Happily, Maneval’s New Islamic Urbanism (2019) does not follow the norms of talking about urban spaces in the abstract and disparaging shopping centers. Maneval has a thorough understanding of the history and architecture of Jeddah but he also muses on what “it’s like” to walk down the streets and through the buildings. The focus of his work is to reframe the concepts of public and private to

conceive of these spaces as variable products of social practice involving both people and artefacts…[e.g] walls, doors, curtains etc. are not enough to turn a building into a private space. It could just as well be used as an office or for the assembly of a political party. In order for it to become a private space, whether continuously or temporarily, people have to use it as such, that is, keep other people out to remain undisturbed, screen certain bodily appearances and activities from view, do what they only want to do alone or with a limited number of persons with whom they share an intimate bond (63)

However, to me, how he sets himself within the context of Jeddah is just as important as his academic framework. He is the only author I found who talks in first person about the difficulty of every-day actions such as crossing a street or finding the entrance to a building. [An article that also discusses “what it’s like” to walk in Arabian Peninsula cities is Nastasi’s excellent “A Gulf of Images: Photography and the Circulation of Spectacular Architecture” (2019), but this text concentrates on urbanscapes, not houses.]

When Maneval talks about how gender separation displaces both women and men, he discusses how he was not able to enter an art exhibit or sit in a café with a group of men. His opening example, of being guided/ guarded through a female-only university, is the only time I have read a male author explaining how it feels to be “othered” on the Arabian Peninsula.

I am grateful that I found his book early in my research on Houseways ; it was heartening to find someone who blends the academic with the personal to create a comprehensive view of how people navigate through houses and cities.

Ethnographic Work and Pop Songs

(photo by M. A. Al Awaid)

A friend jokingly asked if I was going to talk about pop songs in my next book as my books were the only ones they had seen in which an academic author thanked Bernice Johnson Reagon, Bruce Springsteen, Elton John, Josh Ritter, the Muppets, Pink, Prince, and Toby Keith in the acknowledgments. I said yes.

Living where I do research and living overseas for more than fifteen years is sometimes difficult. Sometimes I drive around town with the car windows rolled up blasting the Boss; sometimes the only way to get motivated to sit down and work on a Friday morning is to play Toby Keith.  I see listing the songs and singers as a way of being honest about how I do research.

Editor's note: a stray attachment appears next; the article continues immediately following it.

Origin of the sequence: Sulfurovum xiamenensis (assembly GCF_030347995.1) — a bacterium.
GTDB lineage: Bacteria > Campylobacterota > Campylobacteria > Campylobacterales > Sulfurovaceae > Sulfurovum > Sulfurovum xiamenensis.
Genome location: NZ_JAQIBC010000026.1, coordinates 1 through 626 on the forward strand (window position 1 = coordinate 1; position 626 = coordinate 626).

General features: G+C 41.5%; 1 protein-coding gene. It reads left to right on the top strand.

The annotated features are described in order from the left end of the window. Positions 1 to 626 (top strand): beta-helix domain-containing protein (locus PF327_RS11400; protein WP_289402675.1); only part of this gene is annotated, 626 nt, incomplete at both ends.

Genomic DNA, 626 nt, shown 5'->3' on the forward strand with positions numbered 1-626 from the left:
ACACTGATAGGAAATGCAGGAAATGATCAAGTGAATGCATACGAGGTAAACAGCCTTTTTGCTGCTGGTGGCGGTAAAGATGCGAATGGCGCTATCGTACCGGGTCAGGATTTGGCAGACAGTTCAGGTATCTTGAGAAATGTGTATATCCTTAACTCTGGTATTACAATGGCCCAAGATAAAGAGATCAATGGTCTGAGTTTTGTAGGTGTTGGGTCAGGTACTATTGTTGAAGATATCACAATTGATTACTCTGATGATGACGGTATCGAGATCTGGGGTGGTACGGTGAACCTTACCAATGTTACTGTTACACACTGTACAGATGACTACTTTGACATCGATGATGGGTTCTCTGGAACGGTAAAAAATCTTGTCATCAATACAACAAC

Recognizing that I use pop songs to keep me focused is modeling that researchers do not have to be serious all the time, in the same way I try to model honest behavior for my students. Acknowledging pop songs is similar to my saying to students “I don’t know” or “I am not sure about the spelling of that word.” Sometimes a student will gasp, “YOU DON’T KNOW?” I laugh and explain that there are no spelling bees in Germany because they aren’t needed, but every state in the USA has spelling contents because English spelling can be tricky with all the loan words. So, no, I don’t know how to spell every word in English and I sometimes need to do a quick check to make sure.

About a week after I started on-line teaching I watched the movieTrolls and I loved the song “Get Back Up Again.” All that spring “Get Back” was on constant repeat as I fought unfamiliar tech, new ways of teaching, trying to increase student involvement (“TURN ON YOUR MICROPHONES!”). Now when I hear “Get Back Up Again” I am transported back to those tough weeks in March – May 2020 when I left my apartment once a week to go to the grocery store. Bereft of my café, friends, chats with colleagues, the pool where I went swimming and picnics with the research guys, that saccharine song was my stay-positive mantra.

When I first heard the line “I don’t know when, confused about how as well” from the song “Chasing Cars” by Snow Patrol, I thought: that’s my life as a researcher. I am constantly trying to make sense of what I am seeing and I spend a lot of time living in confusion.